Email and social network surveillance
April 4, 2012
You might think that the idea of email and social network surveillance
is some sort of April fool's joke, but believe it or not it’s actually true.
This Big Brother style proposal is not the first time there has been an effort to introduce communications montioring. In 2009 an unsuccessful attempt was made by the government to try and collect communication data - when costs were estimated at £2 billion to implement the project the plans were droppped. So what does this new threat of potential government surveillance mean?
Currently if there is a need to access specific email data, courts can give police permission via warrants to investigate suspicious activity. However this proposal is different in that email data would automatically be collected by Internet Service Providers (ISPs) and passed onto the government (including specific details of who has been communicating with whom and when, but NOT the content of emails).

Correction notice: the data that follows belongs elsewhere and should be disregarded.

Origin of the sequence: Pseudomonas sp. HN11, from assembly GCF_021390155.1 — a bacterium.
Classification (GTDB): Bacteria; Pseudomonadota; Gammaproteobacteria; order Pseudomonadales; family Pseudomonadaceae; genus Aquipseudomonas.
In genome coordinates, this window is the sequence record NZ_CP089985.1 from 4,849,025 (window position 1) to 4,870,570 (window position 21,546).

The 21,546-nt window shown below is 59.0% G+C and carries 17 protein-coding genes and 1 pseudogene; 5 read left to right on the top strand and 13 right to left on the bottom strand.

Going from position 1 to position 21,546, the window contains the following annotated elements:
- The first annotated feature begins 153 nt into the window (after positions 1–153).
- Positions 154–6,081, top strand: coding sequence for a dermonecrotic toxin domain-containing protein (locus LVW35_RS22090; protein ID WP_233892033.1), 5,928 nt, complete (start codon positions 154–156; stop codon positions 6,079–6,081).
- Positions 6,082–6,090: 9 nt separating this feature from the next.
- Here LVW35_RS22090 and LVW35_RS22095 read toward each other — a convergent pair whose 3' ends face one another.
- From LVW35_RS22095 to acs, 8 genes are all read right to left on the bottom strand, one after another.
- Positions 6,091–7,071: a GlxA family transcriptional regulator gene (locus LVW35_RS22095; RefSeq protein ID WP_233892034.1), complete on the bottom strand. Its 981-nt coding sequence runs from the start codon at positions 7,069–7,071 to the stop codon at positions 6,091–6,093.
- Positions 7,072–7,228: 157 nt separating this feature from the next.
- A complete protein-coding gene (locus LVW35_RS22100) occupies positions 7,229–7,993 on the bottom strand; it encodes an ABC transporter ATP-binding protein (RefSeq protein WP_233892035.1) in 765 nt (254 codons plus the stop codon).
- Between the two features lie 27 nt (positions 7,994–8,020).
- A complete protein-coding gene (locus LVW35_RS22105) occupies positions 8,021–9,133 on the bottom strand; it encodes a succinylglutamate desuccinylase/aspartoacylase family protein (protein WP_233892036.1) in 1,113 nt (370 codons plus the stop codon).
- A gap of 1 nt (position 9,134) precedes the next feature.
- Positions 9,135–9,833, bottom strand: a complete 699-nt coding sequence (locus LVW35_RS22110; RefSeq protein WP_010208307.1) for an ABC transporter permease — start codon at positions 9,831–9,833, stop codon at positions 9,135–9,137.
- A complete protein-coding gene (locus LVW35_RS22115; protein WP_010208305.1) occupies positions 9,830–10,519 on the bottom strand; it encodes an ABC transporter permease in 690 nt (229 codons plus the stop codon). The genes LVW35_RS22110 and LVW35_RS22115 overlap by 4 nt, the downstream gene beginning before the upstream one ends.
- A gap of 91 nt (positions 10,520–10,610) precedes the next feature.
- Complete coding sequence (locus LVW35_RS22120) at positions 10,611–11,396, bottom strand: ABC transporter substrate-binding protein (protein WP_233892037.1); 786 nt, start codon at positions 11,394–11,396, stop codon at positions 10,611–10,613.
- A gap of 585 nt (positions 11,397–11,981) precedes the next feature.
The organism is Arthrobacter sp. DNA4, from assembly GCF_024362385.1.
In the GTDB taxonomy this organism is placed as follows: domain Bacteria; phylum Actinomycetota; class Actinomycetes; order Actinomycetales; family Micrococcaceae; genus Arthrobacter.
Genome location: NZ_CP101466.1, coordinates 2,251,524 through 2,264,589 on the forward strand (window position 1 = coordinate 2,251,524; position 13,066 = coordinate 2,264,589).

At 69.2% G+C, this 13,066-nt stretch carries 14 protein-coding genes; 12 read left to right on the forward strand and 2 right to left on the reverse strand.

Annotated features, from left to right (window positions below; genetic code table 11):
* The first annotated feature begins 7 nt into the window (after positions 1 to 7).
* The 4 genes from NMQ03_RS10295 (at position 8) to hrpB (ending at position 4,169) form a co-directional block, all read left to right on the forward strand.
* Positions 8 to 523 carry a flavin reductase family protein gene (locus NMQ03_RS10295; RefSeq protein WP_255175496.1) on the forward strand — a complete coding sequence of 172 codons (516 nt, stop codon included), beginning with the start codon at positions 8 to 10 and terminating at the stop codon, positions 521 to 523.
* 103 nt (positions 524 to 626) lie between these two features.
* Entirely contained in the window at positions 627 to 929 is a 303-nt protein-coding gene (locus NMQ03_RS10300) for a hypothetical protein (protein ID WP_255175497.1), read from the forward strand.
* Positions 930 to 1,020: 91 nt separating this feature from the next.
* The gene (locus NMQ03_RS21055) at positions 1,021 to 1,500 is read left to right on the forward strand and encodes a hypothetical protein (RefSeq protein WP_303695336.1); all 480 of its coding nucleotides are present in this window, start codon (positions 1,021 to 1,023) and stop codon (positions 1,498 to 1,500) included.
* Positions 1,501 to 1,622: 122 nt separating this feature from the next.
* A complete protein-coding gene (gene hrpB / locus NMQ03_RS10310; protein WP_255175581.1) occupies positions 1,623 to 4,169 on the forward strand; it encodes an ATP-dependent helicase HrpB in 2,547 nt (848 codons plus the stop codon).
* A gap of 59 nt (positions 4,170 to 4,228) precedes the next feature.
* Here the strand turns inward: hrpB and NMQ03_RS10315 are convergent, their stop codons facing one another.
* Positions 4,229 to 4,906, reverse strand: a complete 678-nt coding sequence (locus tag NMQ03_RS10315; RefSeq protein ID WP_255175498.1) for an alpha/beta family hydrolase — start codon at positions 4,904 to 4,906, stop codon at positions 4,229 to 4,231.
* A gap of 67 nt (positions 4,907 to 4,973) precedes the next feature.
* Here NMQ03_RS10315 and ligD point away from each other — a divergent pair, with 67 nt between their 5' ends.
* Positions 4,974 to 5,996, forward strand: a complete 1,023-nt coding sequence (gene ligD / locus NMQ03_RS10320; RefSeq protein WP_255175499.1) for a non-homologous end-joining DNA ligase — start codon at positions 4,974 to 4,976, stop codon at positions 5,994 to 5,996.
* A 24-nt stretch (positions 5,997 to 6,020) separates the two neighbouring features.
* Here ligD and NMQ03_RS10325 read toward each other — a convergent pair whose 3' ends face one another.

This proposal is about making the data available as and when it is needed by the appropriate authorities. However just thinking about the logistics around the storage of such an enormous amount of data poses many questions and problems -
- Who would be responsible for monitoring the data?
- Where will the data be stored?
- What is done to keep the data secure?
- Who will pay for it?
No doubt there will be a high level of interest in these proposals, as the impact of these privacy issues is discussed and debated by businesses, consumers and politicians.
This issue isn't going away anytime soon. But it is certain it will take the relevant parties a significant amount of time, money and co-operation to implement the proposal as well as provide relevant reassurance to the public.
Posted by Jenni Malley
Social Media, Topical email